Animal welfare issues associated with extensive livestock production: The northern Australian beef cattle industry

Petherick, J. Carol (2005). Animal welfare issues associated with extensive livestock production: The northern Australian beef cattle industry. In: Tina Widowski and Victoria Sandilands, International Society for Applied Ethology Special Issue. 37th International Congress of the International Society for Applied Ethology, Abano Terme, Italy, (211-234). June 2003.


Author Petherick, J. Carol
Title of paper Animal welfare issues associated with extensive livestock production: The northern Australian beef cattle industry
Conference name 37th International Congress of the International Society for Applied Ethology
Conference location Abano Terme, Italy
Conference dates June 2003
Proceedings title International Society for Applied Ethology Special Issue   Check publisher's open access policy
Journal name Applied Animal Behaviour Science   Check publisher's open access policy
Place of Publication Amsterdam, Netherlands
Publisher Elsevier
Publication Year 2005
Sub-type Fully published paper
DOI 10.1016/j.applanim.2005.05.009
ISSN 0168-1591
1872-9045
Editor Tina Widowski
Victoria Sandilands
Volume 92
Issue 3
Start page 211
End page 234
Total pages 24
Language eng
Abstract/Summary The animal welfare issues faced by the northern Australian beef cattle industry are similar to those faced by extensive livestock production industries in other countries. However, northern Australia is characterised by climatic extremes and large areas/distances and these factors, together with low management inputs, mean that the industry faces significant challenges to assure high standards of animal welfare. In this review, the following issues are discussed: behavioural restriction; ‘natural disasters’; nutrition; health; a number of aspects relating to human–animal interactions, particularly mustering (gathering/rounding up) andmovingcattle,andtheconsequences for welfareof the timingandfrequency of handling; ‘surgical’ procedures; identification; transportation, including live export; and predation. The use of cattle adapted to the northern Australian environment alleviates many potential welfare problems. In addition, significant improvements to animal welfare could be made very quickly with a few straightforward management changes, such as improved planning for extended dry periods and drought; wider use of conservative stocking rates and supplementary feeding; broader implementation of vaccination programs; and greater implementation of weaner training programs. Further, a dramatic improvement for very large numbers of cattle could be made through the selection and use of polled genotypes to eliminate horned cattle. Research from Europe suggests that current Australian recommendations for the duration of land transportation journeys may be excessive and could compromise welfare, but further research under northern Australian conditions is required. Research and development is also needed in non-invasive alternatives to castration and spaying, but in the meantime the welfare of males could be improved by castrating earlier in the animals’ lives. However, it is acknowledged that this would require major changes to current cattle management practices.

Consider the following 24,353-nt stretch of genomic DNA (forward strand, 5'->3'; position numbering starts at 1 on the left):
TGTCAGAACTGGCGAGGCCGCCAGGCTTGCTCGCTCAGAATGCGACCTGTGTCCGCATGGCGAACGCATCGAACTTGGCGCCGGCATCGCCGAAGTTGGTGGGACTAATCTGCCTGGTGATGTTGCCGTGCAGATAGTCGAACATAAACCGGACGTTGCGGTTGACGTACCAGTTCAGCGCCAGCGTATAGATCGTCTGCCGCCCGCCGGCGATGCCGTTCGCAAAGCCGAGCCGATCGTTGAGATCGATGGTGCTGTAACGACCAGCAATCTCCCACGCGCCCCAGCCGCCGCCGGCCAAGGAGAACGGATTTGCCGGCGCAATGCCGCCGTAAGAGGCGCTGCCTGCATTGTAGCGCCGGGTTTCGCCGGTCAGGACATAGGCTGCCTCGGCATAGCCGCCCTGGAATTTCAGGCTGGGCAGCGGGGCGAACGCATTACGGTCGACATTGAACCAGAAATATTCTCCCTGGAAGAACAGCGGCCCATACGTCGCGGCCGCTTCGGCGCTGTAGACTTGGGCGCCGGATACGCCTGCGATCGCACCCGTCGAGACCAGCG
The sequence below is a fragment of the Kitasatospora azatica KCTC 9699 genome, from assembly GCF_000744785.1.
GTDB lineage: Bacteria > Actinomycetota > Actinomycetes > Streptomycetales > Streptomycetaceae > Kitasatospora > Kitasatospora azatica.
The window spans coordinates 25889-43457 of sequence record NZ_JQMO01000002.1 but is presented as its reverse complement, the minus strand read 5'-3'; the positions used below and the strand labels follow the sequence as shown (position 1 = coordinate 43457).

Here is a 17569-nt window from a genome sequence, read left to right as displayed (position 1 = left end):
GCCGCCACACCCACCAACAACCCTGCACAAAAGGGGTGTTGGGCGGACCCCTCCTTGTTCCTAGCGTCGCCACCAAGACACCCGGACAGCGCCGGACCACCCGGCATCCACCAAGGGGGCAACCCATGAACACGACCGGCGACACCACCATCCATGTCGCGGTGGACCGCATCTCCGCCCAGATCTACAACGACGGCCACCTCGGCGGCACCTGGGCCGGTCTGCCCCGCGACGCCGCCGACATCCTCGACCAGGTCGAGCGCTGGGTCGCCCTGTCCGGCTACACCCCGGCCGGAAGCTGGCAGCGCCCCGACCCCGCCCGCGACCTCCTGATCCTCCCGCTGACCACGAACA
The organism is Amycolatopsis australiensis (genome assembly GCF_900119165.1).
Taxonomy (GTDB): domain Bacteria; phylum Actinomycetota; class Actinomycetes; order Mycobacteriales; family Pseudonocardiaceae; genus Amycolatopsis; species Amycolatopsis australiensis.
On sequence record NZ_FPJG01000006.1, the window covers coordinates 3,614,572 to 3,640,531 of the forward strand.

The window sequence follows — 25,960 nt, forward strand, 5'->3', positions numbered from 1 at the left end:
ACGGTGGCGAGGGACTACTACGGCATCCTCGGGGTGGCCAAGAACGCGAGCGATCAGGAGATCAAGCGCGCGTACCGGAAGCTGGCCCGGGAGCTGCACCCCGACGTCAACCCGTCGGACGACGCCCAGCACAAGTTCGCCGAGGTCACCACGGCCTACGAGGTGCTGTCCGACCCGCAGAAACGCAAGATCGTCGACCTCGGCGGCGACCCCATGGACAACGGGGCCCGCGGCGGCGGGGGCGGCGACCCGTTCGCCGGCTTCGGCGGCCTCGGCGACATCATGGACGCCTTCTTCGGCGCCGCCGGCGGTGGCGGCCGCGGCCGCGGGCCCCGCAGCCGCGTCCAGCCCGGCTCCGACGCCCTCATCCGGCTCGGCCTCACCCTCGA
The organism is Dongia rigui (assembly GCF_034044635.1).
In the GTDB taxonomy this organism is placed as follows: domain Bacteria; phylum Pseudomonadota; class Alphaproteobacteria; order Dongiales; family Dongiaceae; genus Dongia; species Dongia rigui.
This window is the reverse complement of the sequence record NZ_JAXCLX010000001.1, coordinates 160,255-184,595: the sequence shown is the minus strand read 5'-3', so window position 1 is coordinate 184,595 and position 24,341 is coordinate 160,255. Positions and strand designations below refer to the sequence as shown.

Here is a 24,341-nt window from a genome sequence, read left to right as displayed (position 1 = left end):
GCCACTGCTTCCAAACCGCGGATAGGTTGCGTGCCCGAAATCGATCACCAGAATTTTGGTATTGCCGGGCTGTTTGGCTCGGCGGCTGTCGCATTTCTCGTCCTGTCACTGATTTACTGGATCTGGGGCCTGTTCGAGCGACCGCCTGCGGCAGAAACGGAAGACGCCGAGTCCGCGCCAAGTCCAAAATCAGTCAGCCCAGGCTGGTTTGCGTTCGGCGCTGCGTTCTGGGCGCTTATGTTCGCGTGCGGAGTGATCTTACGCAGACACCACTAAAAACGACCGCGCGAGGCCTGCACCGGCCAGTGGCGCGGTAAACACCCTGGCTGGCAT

Keyword Extensive livestock management
Animal welfare
Beef cattle
Animal production
Q-Index Code C1
Q-Index Status Provisional Code
Institutional Status Non-UQ

Document type: Conference Paper
Collection: Queensland Alliance for Agriculture and Food Innovation
 
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